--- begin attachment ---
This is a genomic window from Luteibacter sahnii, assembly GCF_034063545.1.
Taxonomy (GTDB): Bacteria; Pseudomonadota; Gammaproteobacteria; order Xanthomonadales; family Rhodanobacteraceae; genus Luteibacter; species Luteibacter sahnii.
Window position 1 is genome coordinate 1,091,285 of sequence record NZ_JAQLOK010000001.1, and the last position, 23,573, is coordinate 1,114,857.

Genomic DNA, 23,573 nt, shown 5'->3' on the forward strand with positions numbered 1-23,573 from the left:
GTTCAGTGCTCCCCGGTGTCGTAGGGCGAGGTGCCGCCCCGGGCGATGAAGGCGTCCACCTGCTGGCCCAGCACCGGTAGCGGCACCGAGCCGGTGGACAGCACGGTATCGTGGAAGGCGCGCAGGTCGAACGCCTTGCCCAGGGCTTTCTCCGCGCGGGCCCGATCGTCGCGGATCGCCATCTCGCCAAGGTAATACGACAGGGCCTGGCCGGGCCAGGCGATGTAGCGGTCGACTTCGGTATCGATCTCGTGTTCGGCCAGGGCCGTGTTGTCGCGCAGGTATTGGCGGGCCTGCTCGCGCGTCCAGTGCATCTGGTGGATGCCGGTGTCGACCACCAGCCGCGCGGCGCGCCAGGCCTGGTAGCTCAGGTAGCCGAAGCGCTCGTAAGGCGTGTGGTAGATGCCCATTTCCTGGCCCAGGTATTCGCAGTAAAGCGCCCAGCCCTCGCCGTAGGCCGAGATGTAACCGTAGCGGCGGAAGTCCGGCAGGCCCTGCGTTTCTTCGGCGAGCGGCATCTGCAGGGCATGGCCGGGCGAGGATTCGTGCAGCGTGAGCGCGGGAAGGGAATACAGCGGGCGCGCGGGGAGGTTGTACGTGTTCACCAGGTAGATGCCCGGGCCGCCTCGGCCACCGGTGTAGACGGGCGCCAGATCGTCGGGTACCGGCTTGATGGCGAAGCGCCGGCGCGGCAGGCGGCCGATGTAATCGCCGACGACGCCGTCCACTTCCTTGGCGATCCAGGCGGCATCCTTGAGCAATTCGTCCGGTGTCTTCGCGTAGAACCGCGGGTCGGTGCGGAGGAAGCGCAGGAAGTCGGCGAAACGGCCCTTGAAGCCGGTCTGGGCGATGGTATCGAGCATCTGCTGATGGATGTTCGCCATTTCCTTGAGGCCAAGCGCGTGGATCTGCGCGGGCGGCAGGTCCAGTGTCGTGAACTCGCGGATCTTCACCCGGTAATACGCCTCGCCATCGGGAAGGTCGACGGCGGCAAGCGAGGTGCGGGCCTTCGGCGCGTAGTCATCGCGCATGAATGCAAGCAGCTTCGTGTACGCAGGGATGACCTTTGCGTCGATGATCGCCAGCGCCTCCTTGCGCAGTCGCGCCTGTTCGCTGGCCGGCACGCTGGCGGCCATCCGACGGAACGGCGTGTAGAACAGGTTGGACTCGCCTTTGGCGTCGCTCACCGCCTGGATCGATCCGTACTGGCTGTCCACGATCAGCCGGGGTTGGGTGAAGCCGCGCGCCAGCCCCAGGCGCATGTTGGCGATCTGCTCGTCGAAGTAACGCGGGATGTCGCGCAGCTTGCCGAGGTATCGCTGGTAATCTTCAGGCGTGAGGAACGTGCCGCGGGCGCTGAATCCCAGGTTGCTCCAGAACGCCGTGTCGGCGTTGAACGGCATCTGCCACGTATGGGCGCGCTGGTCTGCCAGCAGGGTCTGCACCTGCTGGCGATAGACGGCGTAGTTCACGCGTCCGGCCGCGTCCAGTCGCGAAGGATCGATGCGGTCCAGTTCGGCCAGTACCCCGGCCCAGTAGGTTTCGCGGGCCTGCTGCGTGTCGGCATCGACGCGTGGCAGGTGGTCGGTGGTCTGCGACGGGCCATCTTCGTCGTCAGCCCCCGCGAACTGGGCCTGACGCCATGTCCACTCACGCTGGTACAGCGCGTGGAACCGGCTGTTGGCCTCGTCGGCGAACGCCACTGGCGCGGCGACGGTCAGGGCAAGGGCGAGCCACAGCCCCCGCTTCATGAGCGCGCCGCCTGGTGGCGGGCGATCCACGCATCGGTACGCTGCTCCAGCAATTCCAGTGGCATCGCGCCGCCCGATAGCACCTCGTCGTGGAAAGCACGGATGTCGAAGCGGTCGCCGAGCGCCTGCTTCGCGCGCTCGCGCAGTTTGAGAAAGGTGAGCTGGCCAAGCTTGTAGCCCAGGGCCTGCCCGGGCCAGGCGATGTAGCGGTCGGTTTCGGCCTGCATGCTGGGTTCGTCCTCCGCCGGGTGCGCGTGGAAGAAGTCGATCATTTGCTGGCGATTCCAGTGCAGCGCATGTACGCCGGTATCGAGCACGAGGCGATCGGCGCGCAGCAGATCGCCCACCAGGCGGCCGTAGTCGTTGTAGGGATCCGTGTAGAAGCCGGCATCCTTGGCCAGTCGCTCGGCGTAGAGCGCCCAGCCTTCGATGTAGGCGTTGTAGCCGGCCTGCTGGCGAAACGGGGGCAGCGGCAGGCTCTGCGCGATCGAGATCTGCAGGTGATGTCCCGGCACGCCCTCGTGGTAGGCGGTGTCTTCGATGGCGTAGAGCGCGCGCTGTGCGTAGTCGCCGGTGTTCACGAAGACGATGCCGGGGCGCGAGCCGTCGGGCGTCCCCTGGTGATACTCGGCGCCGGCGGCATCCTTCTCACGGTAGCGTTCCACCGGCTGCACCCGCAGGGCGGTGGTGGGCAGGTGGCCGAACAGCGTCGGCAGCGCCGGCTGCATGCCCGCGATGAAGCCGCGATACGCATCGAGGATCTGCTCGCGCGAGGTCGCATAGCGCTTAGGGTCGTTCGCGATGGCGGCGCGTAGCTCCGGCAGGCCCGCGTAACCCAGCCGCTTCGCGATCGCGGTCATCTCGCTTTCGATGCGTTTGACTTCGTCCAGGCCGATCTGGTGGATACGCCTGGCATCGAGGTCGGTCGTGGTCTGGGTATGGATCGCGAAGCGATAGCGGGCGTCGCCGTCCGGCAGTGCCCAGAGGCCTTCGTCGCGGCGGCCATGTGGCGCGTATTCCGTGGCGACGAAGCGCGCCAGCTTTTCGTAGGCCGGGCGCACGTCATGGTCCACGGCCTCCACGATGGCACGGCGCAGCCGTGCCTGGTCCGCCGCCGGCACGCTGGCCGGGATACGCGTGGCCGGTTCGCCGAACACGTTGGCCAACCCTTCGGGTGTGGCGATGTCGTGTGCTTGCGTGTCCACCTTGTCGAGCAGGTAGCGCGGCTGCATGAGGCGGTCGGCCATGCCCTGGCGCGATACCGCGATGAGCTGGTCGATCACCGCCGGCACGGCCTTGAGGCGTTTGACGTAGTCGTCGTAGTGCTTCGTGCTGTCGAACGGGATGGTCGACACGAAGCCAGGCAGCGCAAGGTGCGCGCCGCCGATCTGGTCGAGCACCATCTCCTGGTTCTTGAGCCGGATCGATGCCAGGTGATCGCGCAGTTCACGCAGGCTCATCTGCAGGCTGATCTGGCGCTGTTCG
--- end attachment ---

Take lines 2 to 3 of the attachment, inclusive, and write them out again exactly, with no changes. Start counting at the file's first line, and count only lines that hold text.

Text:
Taxonomy (GTDB): Bacteria; Pseudomonadota; Gammaproteobacteria; order Xanthomonadales; family Rhodanobacteraceae; genus Luteibacter; species Luteibacter sahnii.
Window position 1 is genome coordinate 1,091,285 of sequence record NZ_JAQLOK010000001.1, and the last position, 23,573, is coordinate 1,114,857.